not know beans
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Also, not know the first thing; not know from nothing. Be ignorant about something, as in a poem published in the Yale Literary Magazine in 1855: “When our recent Tutor is heard to speak, This truth one certainly gleans, Whatever he knows of Euclid and Greek, In Latin he don't know beans.” The beans in this colloquial phrase, dating from the early 1800s, signify something small and worthless; not knowing the first thing about something clearly shows one doesn't know anything about it at all; and the third slangy phrase, with its double negative, implies stupidity as well as ignorance, as in Poor girl, just starting out and she doesn't know from nothing.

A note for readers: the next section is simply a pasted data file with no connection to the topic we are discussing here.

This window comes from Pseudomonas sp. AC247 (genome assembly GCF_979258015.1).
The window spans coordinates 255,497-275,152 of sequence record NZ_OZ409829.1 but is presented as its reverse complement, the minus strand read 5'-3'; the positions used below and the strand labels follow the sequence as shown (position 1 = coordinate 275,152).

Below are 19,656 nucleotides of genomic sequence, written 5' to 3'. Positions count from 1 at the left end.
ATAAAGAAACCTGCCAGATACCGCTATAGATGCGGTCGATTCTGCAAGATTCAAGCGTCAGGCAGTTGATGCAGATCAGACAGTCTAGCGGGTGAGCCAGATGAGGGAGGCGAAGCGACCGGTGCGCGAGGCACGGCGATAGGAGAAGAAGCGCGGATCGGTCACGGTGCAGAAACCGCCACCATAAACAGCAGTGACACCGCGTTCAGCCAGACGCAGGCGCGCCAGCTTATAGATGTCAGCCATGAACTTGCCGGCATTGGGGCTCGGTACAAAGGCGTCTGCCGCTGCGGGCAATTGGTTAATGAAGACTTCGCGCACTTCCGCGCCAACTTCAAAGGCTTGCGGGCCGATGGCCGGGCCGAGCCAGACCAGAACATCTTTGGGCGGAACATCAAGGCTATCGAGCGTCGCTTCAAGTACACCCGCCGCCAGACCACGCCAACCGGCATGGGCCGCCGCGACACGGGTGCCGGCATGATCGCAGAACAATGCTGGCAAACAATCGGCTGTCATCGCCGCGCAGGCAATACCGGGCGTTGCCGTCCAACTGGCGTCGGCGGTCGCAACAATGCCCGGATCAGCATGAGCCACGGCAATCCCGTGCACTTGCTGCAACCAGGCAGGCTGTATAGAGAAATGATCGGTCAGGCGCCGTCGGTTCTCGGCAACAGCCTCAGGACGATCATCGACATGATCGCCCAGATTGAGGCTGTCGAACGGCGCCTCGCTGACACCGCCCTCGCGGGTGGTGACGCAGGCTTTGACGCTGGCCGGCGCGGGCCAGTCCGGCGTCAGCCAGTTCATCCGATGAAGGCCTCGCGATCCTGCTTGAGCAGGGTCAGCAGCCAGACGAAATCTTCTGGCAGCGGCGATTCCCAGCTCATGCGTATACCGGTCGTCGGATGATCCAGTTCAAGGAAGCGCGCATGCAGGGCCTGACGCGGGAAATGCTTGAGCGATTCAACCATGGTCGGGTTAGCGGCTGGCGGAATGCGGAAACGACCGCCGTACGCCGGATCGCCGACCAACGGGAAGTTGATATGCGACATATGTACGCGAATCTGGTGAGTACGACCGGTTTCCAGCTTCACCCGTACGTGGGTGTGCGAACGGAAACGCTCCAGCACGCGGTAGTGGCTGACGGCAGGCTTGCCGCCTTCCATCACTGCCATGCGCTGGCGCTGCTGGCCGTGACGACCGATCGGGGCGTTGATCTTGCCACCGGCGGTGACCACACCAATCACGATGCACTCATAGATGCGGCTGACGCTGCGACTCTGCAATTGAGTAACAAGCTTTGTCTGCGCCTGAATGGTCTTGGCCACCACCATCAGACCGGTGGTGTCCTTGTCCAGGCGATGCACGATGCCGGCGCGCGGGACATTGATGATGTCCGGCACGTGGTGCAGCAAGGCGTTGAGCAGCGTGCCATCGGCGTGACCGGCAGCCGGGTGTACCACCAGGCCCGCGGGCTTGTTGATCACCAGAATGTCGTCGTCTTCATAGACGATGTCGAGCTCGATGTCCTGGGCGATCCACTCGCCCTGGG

THINGAMABOB OR THINGUMMY: CAN YOU DISTINGUISH BETWEEN THE US AND UK TERMS IN THIS QUIZ?
Do you know the difference between everyday US and UK terminology? Test yourself with this quiz on words that differ across the Atlantic.
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In the UK, COTTON CANDY is more commonly known as…
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The American Heritage® Idioms Dictionary Copyright © 2002, 2001, 1995 by Houghton Mifflin Harcourt Publishing Company. Published by Houghton Mifflin Harcourt Publishing Company.